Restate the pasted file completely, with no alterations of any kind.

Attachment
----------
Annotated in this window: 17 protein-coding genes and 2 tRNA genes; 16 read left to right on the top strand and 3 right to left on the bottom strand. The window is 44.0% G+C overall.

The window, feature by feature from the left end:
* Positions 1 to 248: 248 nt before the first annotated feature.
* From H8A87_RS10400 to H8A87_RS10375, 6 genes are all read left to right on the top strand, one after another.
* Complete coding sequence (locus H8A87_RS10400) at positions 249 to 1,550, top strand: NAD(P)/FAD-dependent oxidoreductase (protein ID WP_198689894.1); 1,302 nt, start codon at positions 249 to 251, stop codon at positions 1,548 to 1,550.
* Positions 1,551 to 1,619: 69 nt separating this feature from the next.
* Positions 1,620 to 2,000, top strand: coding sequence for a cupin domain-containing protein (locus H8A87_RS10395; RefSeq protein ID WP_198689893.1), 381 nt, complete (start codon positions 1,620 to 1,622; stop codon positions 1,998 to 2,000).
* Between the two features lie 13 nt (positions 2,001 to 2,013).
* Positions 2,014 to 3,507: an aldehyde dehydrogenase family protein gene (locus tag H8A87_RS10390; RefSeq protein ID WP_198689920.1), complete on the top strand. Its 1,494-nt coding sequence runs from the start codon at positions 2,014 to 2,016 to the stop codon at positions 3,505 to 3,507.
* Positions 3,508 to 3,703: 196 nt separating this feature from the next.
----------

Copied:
Annotated in this window: 17 protein-coding genes and 2 tRNA genes; 16 read left to right on the top strand and 3 right to left on the bottom strand. The window is 44.0% G+C overall.

The window, feature by feature from the left end:
* Positions 1 to 248: 248 nt before the first annotated feature.
* From H8A87_RS10400 to H8A87_RS10375, 6 genes are all read left to right on the top strand, one after another.
* Complete coding sequence (locus H8A87_RS10400) at positions 249 to 1,550, top strand: NAD(P)/FAD-dependent oxidoreductase (protein ID WP_198689894.1); 1,302 nt, start codon at positions 249 to 251, stop codon at positions 1,548 to 1,550.
* Positions 1,551 to 1,619: 69 nt separating this feature from the next.
* Positions 1,620 to 2,000, top strand: coding sequence for a cupin domain-containing protein (locus H8A87_RS10395; RefSeq protein ID WP_198689893.1), 381 nt, complete (start codon positions 1,620 to 1,622; stop codon positions 1,998 to 2,000).
* Between the two features lie 13 nt (positions 2,001 to 2,013).
* Positions 2,014 to 3,507: an aldehyde dehydrogenase family protein gene (locus tag H8A87_RS10390; RefSeq protein ID WP_198689920.1), complete on the top strand. Its 1,494-nt coding sequence runs from the start codon at positions 2,014 to 2,016 to the stop codon at positions 3,505 to 3,507.
* Positions 3,508 to 3,703: 196 nt separating this feature from the next.